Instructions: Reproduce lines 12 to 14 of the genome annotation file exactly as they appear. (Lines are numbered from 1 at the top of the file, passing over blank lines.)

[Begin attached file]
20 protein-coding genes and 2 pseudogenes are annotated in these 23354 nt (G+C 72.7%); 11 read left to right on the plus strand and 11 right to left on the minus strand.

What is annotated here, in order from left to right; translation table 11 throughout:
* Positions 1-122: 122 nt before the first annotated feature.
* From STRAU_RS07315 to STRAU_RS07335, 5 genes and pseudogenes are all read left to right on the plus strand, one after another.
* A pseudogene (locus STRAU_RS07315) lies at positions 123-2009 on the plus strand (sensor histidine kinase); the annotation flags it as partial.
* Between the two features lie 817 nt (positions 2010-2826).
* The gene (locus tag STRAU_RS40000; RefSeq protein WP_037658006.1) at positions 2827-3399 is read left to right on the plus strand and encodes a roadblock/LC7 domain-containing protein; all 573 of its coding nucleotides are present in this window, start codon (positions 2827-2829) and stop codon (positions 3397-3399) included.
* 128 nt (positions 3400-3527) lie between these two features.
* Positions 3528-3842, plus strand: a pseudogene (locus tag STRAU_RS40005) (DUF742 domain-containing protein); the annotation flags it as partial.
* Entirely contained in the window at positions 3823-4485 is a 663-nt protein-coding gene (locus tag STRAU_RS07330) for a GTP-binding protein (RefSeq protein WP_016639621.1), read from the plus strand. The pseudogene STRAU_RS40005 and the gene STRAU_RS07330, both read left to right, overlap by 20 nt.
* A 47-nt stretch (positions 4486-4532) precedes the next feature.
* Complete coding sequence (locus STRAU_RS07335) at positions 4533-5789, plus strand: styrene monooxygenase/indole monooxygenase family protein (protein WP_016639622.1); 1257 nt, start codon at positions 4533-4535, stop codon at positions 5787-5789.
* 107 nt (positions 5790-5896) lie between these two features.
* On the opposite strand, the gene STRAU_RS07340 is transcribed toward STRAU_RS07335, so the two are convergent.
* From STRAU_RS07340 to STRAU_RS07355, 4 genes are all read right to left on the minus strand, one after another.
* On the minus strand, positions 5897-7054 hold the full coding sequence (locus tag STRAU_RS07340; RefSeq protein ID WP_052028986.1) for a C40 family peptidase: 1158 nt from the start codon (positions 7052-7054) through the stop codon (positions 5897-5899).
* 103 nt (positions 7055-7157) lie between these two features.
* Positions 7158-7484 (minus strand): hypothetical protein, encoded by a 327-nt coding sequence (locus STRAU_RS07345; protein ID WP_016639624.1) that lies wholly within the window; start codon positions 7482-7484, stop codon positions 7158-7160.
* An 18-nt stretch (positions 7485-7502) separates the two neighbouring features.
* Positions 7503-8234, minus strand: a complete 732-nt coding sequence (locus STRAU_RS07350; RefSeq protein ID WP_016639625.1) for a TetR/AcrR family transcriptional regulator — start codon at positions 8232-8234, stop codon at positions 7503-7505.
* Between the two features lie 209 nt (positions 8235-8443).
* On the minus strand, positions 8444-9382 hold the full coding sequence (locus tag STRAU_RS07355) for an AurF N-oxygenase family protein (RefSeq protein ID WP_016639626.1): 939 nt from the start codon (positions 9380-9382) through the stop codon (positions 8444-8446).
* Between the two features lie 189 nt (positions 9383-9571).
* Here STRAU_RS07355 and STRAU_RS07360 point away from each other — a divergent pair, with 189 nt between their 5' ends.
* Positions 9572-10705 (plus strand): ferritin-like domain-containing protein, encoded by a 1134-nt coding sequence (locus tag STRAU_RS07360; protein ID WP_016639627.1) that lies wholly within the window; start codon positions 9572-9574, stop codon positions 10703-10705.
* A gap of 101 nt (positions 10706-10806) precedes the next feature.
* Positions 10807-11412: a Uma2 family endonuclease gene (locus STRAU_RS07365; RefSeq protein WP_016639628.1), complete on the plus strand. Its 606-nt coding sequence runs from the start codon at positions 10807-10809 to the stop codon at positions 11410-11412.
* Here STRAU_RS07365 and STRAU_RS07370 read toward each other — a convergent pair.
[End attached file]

* Complete coding sequence (locus STRAU_RS07335) at positions 4533-5789, plus strand: styrene monooxygenase/indole monooxygenase family protein (protein WP_016639622.1); 1257 nt, start codon at positions 4533-4535, stop codon at positions 5787-5789.
* 107 nt (positions 5790-5896) lie between these two features.
* On the opposite strand, the gene STRAU_RS07340 is transcribed toward STRAU_RS07335, so the two are convergent.